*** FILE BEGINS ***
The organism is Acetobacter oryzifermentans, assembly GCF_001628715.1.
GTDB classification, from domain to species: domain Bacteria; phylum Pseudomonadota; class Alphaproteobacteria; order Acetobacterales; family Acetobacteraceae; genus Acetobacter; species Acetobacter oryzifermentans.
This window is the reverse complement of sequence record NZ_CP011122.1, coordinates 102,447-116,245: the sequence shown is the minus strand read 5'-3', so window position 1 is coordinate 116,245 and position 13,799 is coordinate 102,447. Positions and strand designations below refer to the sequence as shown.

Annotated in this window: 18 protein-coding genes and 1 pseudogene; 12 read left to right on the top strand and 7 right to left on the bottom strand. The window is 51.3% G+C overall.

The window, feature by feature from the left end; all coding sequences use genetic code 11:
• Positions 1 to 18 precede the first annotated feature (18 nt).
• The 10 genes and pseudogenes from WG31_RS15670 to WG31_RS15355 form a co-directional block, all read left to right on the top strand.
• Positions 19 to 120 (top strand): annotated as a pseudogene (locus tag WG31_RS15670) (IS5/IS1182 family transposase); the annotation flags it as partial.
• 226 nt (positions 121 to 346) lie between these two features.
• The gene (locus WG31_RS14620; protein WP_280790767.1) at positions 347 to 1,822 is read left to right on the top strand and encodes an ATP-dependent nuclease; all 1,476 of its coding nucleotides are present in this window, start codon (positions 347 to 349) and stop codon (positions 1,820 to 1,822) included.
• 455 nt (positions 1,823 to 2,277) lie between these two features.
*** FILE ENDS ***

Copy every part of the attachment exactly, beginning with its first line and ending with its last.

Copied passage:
The organism is Acetobacter oryzifermentans, assembly GCF_001628715.1.
GTDB classification, from domain to species: domain Bacteria; phylum Pseudomonadota; class Alphaproteobacteria; order Acetobacterales; family Acetobacteraceae; genus Acetobacter; species Acetobacter oryzifermentans.
This window is the reverse complement of sequence record NZ_CP011122.1, coordinates 102,447-116,245: the sequence shown is the minus strand read 5'-3', so window position 1 is coordinate 116,245 and position 13,799 is coordinate 102,447. Positions and strand designations below refer to the sequence as shown.

Annotated in this window: 18 protein-coding genes and 1 pseudogene; 12 read left to right on the top strand and 7 right to left on the bottom strand. The window is 51.3% G+C overall.

The window, feature by feature from the left end; all coding sequences use genetic code 11:
• Positions 1 to 18 precede the first annotated feature (18 nt).
• The 10 genes and pseudogenes from WG31_RS15670 to WG31_RS15355 form a co-directional block, all read left to right on the top strand.
• Positions 19 to 120 (top strand): annotated as a pseudogene (locus tag WG31_RS15670) (IS5/IS1182 family transposase); the annotation flags it as partial.
• 226 nt (positions 121 to 346) lie between these two features.
• The gene (locus WG31_RS14620; protein WP_280790767.1) at positions 347 to 1,822 is read left to right on the top strand and encodes an ATP-dependent nuclease; all 1,476 of its coding nucleotides are present in this window, start codon (positions 347 to 349) and stop codon (positions 1,820 to 1,822) included.
• 455 nt (positions 1,823 to 2,277) lie between these two features.